Persevere in icy conditions …

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Yesterday morning, I woke up and peered out my window at the new coating of shimmering ice on the ground, roads, and trees, and contemplated skipping my morning walk.  The conditions are treacherous.   I’ll fall and break something.  Yup, my Ya-But excuse maker was working overtime.  Ya, I could go for a walk, BUT…. its too _______ (insert excuse here).  Luckily for me, the words of my friend and colleague Mandy rang louder in my ears “How you show up here, is how you show up everywhere….”  and I knew, I needed to show up for my walk.

After finishing my coffee, I pulled on my wool socks, and my hiking boots, and slipped my Yak-Trax on.  I whistled for Lexi, and we were off.

The cold air squeezed my lungs and reminded me of my breath.   I navigated down our little side street towards the quiet section of the neighborhood and fell into a meditation of listening to my boots crunch on the ice.   Despite having the grip of my Yak-Trax, I had to walk slowly and methodically on the slick walkways.  Because I was forced to slow down, I started noticing things I hadn’t noticed before.  The neighbor next door put out their wreaths.  A bunch of chick-a-dees were working the ice-encrusted crabapple trees on the corner.  The rising sun turned everything pink and shimmery.  It was well worth the risk of limb to be out there – I felt alive.  I was glad I pushed on, despite the icy conditions.

Sometimes, we get hit with icy conditions – illness, a bad year of sales, a family crisis, a break up of a relationship.   If we went back to bed and pulled the covers over our heads every time the weather wasn’t in our favor … where would we be?   Back to my friends saying… “How you show up here, is how you show up everywhere.”  If you skip a morning walk because of icy conditions, you are likely taking the easy way out on other things too.  If you are not pushing yourself beyond your comfort zone in one area of your life – you are likely not pushing yourself in other areas.  This can affect your relationships, your health, and yes – your profits.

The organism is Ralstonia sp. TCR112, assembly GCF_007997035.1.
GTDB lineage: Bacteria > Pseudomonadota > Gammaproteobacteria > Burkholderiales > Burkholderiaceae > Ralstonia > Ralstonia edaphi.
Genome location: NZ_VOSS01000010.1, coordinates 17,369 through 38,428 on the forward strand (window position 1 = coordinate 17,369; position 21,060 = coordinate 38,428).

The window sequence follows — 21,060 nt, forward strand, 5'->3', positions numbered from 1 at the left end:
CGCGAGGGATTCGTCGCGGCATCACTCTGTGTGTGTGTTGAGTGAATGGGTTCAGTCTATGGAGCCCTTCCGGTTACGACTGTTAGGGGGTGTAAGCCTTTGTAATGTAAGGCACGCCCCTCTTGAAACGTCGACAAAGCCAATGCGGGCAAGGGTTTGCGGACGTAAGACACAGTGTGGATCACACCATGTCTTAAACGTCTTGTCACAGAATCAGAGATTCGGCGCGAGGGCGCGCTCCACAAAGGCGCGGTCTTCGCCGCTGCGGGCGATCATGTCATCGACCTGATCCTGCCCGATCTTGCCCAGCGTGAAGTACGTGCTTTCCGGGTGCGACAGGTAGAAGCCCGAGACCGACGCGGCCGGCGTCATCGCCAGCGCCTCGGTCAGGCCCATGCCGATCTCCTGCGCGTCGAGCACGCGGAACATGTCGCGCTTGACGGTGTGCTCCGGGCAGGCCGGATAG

How can you persevere in icy conditions?  

Don’t treat it as “business as usual”….  If you are facing hardships or crisis in your life, don’t press on as if nothing is happening – that will only set you up for a fall.  Adjust your speed and use resources that are readily available to you to get you through the rough patches.  Slow down, give yourself time and space.  Let others know what you need from them, and set realistic expectations.  Remember, there is a difference between pushing yourself too hard and perseverance.

Use this opportunity to learn new things ….  Life slows us down for a reason – sometimes life comes in the form of snow and ice, and sometimes it comes in the form of illness or financial hardship.  There are lessons to be learned in the art of slowing down.  In a case of financial hardship, maybe take a basic bookkeeping class or a money management workshop.  In the case of illness, perhaps learn new ways of stress management or pain relief.   Then ask yourself, “Why was I meant to learn this lesson?”

Find beauty in the storm…  Whether you have a medical storm, a financial storm, or a spiritual storm… find the beauty in the aftermath.  Perhaps you will discover the beauty in loyal friendships, the comfort in family, and the camaraderie in supportive colleagues.

Lastly, always be gentle with yourself, but keep moving  When you are going through a hard time, be sure to go through it.  In other words, don’t wallow and get stuck, but find ways to move forward, even if it’s just one small, carefully managed step.  Don’t let ice keep you frozen in your tracks.

Have you ever had to keep going through icy conditions in your life, and would like to share your story? Please leave a comment below, or message me.
In the meantime, Hit the Heights!

Priscilla Hansen Mahoney
Business Leadership Guide

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Business Coach for Contractors

Business Coach for Contractors and Founder of Blazing Trails Coaching I help my clients “get out of their pickup trucks and on top of their businesses.” I specialize in working with skilled-trades business owners to help them streamline processes, train leaders, engage employees, and make their businesses efficient and profitable.